“Fight Back” By John Chaney — This salmon decides to punch the bear in the face rather than be lunch.

“Not So Cat-Like Reflexes” By Jennifer Hadley — This 3 month old cub and his sibling were in a tree. The other lionesses were in other trees and on the ground. He wanted to get down and walked all over the branches looking for the right spot and finally just went for it. It was probably his first time in a tree and his descent didn’t go so well. He was just fine though after landing on the ground. He got up and ran off with some other cubs.

“Jumping Jack” By Alex Pansier — A red squirrel jumps during a rainstorm, so you can see the drops flying around.

“Maniacs” By Saverio Gatto — Lappet-faced Vultures in display.

“What Shall I Write Next” By Torie Hilley — Most bear cubs do cub-like things. Like, follow mom around, nurse, and be generally cute. But this cub took it to another level of cuteness. She found an eagle feather and started to play with it for a good 10 minutes! As she danced and rolled with the feather, she held it in her mouth for a moment – as if she was thinking of what to write next! Cuteness overload!

“Say Cheeeese” By Arturo Telle Thiemann — A couple of triggerfish looking into the camera, captured at the Azores.Even they may look funny, these fish can be quite aggressive. In this case they didn’t attempt to bite me, but the domeport of my camera housing ended up with some scratches… life is hard… at least it wasn’t me who was hurt.

“Rushing Little Owl Fledgeling” By Shuli Greenstein — I was told that I can find a lot of little owls in the Judean Lowlands in Israel. So, I went on a journey early in the morning and really, I found a lot of little owls standing on the ground, on stones, near the nest and on tree branches. Suddenly, my eyes were caught by two fledgelings that were playing with each other on the ground. One of them crossed my field of vision. I started taking pictures in sequence and this is what came out…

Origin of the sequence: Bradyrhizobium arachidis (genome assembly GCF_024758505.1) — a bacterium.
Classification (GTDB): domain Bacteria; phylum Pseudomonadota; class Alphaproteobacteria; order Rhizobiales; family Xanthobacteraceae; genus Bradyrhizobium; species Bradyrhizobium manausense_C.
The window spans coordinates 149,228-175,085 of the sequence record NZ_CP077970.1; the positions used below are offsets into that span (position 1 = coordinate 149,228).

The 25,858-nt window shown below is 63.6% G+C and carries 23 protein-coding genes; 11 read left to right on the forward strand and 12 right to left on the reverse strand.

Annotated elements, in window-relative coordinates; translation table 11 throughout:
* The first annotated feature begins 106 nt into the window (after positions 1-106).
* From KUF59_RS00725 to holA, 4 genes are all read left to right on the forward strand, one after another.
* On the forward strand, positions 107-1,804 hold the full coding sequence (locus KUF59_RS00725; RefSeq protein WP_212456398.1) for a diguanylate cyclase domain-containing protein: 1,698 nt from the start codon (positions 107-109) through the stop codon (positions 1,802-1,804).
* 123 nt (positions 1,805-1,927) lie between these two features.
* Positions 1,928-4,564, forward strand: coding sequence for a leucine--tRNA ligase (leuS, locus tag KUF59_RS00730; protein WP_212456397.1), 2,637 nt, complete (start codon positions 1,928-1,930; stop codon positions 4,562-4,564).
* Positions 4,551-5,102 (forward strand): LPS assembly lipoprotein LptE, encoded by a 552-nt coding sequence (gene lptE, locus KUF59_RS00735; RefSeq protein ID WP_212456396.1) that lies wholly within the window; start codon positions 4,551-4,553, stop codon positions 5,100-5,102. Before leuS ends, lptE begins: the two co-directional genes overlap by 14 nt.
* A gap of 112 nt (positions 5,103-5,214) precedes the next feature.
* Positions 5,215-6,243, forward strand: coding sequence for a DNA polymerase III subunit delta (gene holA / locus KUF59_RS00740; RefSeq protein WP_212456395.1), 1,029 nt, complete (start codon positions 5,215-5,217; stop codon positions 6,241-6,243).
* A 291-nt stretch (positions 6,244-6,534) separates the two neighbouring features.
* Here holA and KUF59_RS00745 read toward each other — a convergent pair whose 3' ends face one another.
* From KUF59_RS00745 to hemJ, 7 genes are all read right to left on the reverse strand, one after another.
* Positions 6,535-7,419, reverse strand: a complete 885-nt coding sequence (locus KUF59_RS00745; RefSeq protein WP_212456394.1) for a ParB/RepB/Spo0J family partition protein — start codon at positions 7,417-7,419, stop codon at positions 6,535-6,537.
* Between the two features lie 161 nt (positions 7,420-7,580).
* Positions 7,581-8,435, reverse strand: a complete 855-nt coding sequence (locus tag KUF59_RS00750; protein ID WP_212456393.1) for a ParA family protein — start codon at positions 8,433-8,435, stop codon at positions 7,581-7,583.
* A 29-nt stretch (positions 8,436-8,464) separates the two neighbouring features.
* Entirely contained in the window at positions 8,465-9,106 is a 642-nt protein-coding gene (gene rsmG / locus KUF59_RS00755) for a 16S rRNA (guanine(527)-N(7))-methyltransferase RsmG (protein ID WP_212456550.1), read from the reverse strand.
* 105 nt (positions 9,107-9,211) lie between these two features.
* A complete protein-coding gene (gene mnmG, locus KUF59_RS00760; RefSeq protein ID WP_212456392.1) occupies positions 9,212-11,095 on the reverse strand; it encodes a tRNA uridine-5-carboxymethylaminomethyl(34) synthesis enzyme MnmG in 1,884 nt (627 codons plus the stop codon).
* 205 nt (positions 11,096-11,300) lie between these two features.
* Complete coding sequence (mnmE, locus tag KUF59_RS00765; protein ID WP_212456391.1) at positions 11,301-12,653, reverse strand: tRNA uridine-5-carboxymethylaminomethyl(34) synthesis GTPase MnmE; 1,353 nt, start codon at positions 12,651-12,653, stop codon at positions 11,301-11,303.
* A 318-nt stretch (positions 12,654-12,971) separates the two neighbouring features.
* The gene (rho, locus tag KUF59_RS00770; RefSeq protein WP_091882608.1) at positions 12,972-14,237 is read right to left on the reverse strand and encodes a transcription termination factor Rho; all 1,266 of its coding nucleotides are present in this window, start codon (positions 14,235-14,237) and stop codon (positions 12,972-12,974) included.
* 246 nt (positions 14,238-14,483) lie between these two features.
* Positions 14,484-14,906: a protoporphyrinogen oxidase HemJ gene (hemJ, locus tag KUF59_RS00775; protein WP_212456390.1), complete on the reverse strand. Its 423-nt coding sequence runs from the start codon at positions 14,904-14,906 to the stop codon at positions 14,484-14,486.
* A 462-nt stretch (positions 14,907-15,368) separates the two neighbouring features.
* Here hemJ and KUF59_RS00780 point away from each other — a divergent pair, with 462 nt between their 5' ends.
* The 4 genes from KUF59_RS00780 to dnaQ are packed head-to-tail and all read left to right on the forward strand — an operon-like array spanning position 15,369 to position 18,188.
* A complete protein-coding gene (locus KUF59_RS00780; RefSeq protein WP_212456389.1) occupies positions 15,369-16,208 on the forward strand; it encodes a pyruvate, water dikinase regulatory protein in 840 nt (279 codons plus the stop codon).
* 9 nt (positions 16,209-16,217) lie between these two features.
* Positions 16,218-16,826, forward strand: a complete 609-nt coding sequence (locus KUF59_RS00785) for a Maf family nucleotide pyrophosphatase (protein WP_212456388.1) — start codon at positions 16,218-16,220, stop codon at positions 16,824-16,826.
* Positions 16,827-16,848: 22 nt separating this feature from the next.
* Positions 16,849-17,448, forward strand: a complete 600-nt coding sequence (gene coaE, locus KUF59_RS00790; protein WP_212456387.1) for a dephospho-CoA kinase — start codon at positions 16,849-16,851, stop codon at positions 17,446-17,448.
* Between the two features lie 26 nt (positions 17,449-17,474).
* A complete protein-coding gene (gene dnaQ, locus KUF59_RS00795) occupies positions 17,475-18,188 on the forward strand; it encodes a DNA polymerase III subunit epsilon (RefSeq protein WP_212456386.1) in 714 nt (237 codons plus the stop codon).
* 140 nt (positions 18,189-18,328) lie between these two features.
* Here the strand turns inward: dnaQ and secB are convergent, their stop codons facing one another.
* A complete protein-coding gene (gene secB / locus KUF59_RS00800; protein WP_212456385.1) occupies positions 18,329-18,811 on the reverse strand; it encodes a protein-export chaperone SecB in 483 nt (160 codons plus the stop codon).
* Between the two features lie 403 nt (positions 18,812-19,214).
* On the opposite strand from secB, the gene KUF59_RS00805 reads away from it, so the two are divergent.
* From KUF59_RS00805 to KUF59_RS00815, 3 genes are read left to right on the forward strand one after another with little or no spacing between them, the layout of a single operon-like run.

“It’s All Kicking Off!” By Michael Eastwell — Apart from its beauty, Cape Hillsborough is renowned for its resident kangaroos and wallabies. I visited the area for three consecutive sunrises, but it was on my final morning that I captured this beautiful spectacle, two wallabies playing / fighting on the beach as the sun burst through the surrounding clouds.

“I’m Gonna Strangle You!” By Emmanuel Do Linh San — I was following a group of meerkats on foot in the Kalahari Trails Game Reserve, in South Africa. Most individuals, including adults, were in a playful mood. It gave me a unique opportunity to capture very interesting and dynamic interactions between some members of the group. In the photo that I have selected, there is no aggression between individuals, but rather an interaction that reminds us of humans when one of your friends jokes about you and you pretend to strangle them and, in response, they open their mouth like a simpleton.

“Uncomfortable Pillow” By Andrew Peacock — These elephant seal weaners were practising their jousting skills for many minutes before they collapsed in exhaustion. One looks to be resting far more comfortably than the other!

“Monkey Wellness Centre” By Federica Vinci — Walking near a cambodian temple where groups of wild monkeys lived, I came across this scene: a wild monkey in total relax, while its friend was taking care of it.

“Misleading African Viewpoints 2” By Jean Jacques Alcalay — Hippo yawning next to a heron standing on the back of another hippo.

“Stop And Stare” By Andy Evans — After hearing Borneo’s borders would reopen again in April 2022 I couldn’t wait to visit and photograph some of the weird and wonderful wildlife on the island. After 2 years with no tourists it seemed like the wildlife was just as shocked to see me as I was to see them. This young proboscis monkey watched in amazement as I cruised by on the kinabatangan river.

Saturday Surprise — A Trip to Hong Kong!

I didn’t do a Saturday Surprise post last week, and while I had one started for this week, I simply deflated — lost my motivation.  But, I have it started and you’ll see it sometime soon … I promise!  Meanwhile, though … I dug back through my archives for one of my more popular Saturday Surprise posts and came up with this one that I think you’ll love!  I first posted this in July 2018, so for many of you it will be a first anyway, and the rest of you can pretend you’ve forgotten it and enjoy it again!